What Do I Need to Know?
If your friend or family member is undergoing the serious and painful effects of dating abuse, they may have a very different point of view than you. They may have heard the abuse was their fault and feel responsible. If they do choose to leave, they may feel sad and lonely when it’s over, even though the relationship was abusive. They may get back together with their ex many times, even though you want them to stay apart. Remember that it may be difficult for your friend to even bring up a conversation about the abuse they’re experiencing.
What Can I Do?
- Don’t be afraid to reach out to a friend who you think needs help. Tell them you’re concerned for their safety and want to help.
- Be supportive and listen patiently. Acknowledge their feelings and be respectful of their decisions.
- Help your friend recognize that the abuse is not “normal” and is NOT their fault. Everyone deserves a healthy, nonviolent relationship.
- Focus on your friend or family member, not the abusive partner. Even if your loved one stays with their partner, it’s important they still feel comfortable talking to you about it.
- Connect your friend to resources in their community that can give them information and guidance. Remember, A Safe Place can help.
- Help them develop a safety plan (PDF).
- If they break up with the abusive partner, continue to be supportive after the relationship is over.
- Even when you feel like there’s nothing you can do, don’t forget that by being supportive and caring — you’re already doing a lot.
- Don’t contact their abuser or publicly post negative things about them online. It’ll only worsen the situation for your friend.
What If My Friend is the Abuser?
It is difficult to see someone you care about hurt others. You may not even want to admit that your friend, sister or son is abusive. But remember, when you remain silent or make excuses, you’re encouraging their hurtful ways.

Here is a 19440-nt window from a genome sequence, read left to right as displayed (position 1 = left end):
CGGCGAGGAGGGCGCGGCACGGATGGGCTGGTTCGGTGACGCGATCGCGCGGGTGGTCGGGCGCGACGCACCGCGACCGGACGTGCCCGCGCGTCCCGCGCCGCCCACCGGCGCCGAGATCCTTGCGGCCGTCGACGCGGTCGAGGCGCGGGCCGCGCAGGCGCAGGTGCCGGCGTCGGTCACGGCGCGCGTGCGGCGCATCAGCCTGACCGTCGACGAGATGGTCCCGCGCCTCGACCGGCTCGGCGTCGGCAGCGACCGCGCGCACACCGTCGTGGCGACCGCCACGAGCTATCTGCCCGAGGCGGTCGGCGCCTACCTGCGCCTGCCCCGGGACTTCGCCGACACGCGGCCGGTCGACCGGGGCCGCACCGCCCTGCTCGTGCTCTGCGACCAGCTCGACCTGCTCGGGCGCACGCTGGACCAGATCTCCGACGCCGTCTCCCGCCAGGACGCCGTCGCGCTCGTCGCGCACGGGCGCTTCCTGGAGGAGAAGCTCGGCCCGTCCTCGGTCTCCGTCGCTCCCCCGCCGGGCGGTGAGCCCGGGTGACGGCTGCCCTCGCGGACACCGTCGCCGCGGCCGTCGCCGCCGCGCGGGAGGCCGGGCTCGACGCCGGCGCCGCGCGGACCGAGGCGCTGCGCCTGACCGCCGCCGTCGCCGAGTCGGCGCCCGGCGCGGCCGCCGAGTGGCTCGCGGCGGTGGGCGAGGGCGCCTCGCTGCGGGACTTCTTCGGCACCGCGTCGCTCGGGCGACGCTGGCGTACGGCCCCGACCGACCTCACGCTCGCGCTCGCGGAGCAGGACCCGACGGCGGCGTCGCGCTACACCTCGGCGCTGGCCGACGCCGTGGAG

Ultimately, the abuser is the only person who can decide to change, but there are things you can do to encourage them to be better. It’s not easy for abusive people to admit that their violent behavior is a choice and accept responsibility for it. They may benefit from having control over their partner and may turn to you to help justify the abuse. Do not support the abuse in any way. Remember, you’re not turning against your friend or family member — you’re just helping them have a healthy relationship.
- Learn the warning signs of abuse so you can help your friend or family member recognize their unhealthy or abusive behaviors.
- Your friend may try to blame the victim for the abuse. Don’t support these feelings or help justify the abuse.
- Help your abusive friend focus on the victim’s feelings and the serious harm they’re experiencing. Don’t support your friend’s efforts to minimize the severity of their behavior.
- Don’t ignore abuse you see or hear about. Your silence helps the abusive person deny that their behavior is wrong.
- Convince your friend that getting professional help is important. Encourage him or her to find a program that can help and have a list of resources ready. Chat with a peer advocate for help.
- Stay in touch with your friend or family member about the abuse. Be there to support the abuser over the long-term.
- Remind them that change will create a better, healthier relationship for both partners.
- Set an example by having healthy relationships in your own life.
Adapted from loveisrespect.org